Party number four, with which the Rototom Sunsplash reaches its equator this friday, has also been characterized by being under the banner of the great eclecticism that exists between the different subgenres of reggae.
The worthy replacement of Black Uhuru, who dropped out of the line-up after the cancellation of their European tour, was one of the most eccentric characters in Jamaican music. Eek-A-Mouse, the ideal personification of the madness and excess of the Jamaican dancehall from the 80s and 90s.

In addition to his powerful physique and considerable height, Eek-A-Mouse is famous for his distinctive vocal style and costumes, which makes him look like a comic book character. In fact, last night he appeared on stage dressed as a pirate accompanied by the British rhythm brothers Mafia & Fluxi, whose band was reinforced by the picturesque presence of the Japanese saxophonist Megumi Mesako, letting the audience feel that something extraordinary was happening on the stage.

Despite the passing of the years, the Jamaican deejay showed that his vocal approach is the same as always, interpreting a setlist full of great hits, including the acclaimed ‘Sensi Party’ at the beginning of the concert. At one point, Eek-A-Mouse walked offstage only to re-enter in an indecipherable outfit consisting of a sequin-covered jacket and hat.

An absolutely brilliant and unrestrained live show, with a predilection for the latter. He stopped the band several times, ordering them to start again in the middle of the songs, he threw his photos and several copies of one of his books to the audience, dived headfirst to a great version of ‘Wa Do Dem’, his most famous song, and announced an imminent new album, from which he performed several songs, before leaving the stage in full madness to the applause of the audience.

After Eek-A-Mouse it was the turn of Aza Lineage, a young and talented Jamaican artist from August Town, highly expected by the Rototom massive. Aza Lineage is another of the female talents from the new reggae scene of the island, where several especially virtuous females are gaining the space they deserve after so many years of male dominance and the difficulties that women encounter to emerge in an especially competitive environment.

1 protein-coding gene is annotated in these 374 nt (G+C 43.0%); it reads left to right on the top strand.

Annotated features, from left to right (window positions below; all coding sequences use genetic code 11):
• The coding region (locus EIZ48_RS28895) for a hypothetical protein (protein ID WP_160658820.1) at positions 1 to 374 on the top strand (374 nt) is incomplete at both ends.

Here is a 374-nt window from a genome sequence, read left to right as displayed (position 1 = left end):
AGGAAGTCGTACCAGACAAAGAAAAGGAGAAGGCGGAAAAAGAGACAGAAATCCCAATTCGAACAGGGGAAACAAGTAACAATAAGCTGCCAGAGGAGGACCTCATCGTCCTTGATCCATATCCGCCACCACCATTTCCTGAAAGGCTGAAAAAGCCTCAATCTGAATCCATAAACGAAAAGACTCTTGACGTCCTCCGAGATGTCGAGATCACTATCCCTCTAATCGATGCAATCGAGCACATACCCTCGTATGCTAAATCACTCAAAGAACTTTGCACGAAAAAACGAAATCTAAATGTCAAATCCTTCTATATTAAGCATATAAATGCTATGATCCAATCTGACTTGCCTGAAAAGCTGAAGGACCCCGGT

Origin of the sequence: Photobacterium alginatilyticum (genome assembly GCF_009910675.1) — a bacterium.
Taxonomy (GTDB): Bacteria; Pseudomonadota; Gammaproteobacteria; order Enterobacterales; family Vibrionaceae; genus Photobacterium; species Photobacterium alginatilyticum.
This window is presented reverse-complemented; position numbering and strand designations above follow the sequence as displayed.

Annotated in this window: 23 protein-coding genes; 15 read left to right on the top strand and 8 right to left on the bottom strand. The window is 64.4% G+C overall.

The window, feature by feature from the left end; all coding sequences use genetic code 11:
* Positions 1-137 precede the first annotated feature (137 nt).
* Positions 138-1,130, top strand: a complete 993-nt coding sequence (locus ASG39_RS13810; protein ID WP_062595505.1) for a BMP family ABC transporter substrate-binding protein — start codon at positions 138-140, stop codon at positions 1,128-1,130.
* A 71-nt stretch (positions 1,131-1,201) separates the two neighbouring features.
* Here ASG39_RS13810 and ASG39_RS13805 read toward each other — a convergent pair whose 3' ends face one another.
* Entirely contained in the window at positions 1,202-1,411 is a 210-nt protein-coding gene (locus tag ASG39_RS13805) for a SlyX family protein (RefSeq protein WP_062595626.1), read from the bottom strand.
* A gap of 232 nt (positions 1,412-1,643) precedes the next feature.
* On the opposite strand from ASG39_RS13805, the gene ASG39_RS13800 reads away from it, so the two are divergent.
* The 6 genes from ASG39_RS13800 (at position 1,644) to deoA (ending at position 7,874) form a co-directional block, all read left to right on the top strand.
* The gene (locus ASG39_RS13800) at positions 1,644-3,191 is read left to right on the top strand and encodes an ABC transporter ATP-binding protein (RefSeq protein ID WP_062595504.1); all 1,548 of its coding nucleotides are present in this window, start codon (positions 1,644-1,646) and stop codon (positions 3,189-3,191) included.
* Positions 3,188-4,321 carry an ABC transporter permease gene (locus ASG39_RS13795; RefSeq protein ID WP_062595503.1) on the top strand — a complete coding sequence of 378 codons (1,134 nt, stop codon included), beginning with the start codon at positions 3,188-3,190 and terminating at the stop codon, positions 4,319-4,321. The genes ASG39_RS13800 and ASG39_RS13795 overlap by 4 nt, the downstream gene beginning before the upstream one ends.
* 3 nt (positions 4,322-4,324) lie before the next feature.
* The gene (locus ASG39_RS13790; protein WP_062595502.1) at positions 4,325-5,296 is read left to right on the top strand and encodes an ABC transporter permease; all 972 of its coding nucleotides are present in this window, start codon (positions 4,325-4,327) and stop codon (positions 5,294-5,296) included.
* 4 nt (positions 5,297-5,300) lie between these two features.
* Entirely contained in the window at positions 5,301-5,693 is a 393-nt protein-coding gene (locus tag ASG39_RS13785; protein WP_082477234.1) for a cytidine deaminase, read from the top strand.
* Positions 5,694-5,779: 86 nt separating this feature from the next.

Although her show was not very long, since Aza only has a few singles and is working on her debut album, she managed to impress everyone with her spontaneity and friendliness, as well as showing her great artistic and human energy. Despite the fact that her vocal approach was not always perfect, Aza was able to magnificently win the favour of the public and successfully passed one of the most demanding tests for her, such as offering a concert at one of the most important reggae festivals in the world.

A decisive change of course then brought on stage the French collective O.B.F., especially famous for their experimental approach to electronic dub. A classic sound system show in which the deejay could be seen together with a winning quartet of great vocalists, such as Junior Roy and Charlie P from the French scene, the Spanish Sr. Wilson and the Argentinian Belèn Natalì, the only female presence.

The potent rhythms and the presence of four voices gave a particular intensity to a show that began by echoing the Jamaican rub-a-dub rhythms of the eighties, then moved on to the roots and culture, and finally culminated with the most eclectic side of O.B.F.’s electronic productions.

An experiment that showed that bringing electronic dub to the Main Stage was a totally successful bet, seeing the reaction of the audience to O.B.F. and their vocalists.

The headlining role of this great night fell on one of the most important bands on the reggae scene in recent decades, Morgan Heritage. If we want to summarize their style, the royal family of reggae has always moved in a very original and professional way between the Jamaican roots and the American sounds of hip hop and R&B, thanks also to the fact that they are Jamaicans born and raised in the United States.

Theirs was a perfect show that moved within their already decade-old production, with moments of great roots and more pop ones, but always with the impeccable voices of the Peter, Gramps and Mr. Mojo brothers. Some of the best songs that could be heard in Benicàssim were ‘Down By The River’, ‘The Man Is Still A Man’, ‘Liberation’ or ‘Don’t Haffi Dread’, to culminate the party with an irresistible version of Jimmy Cliff‘s ‘Reggae Night’.

And also thanks to the great musical proposals of the other areas, where the music continues when the concerts of the Main Stage end. Areas such as the Lion Stage, the Dub Academy, the Dancehall Area or the Jumping, where these Reggae Nights will be remembered for a long time amongst all those who are enjoying the Rototom Sunsplash these days.

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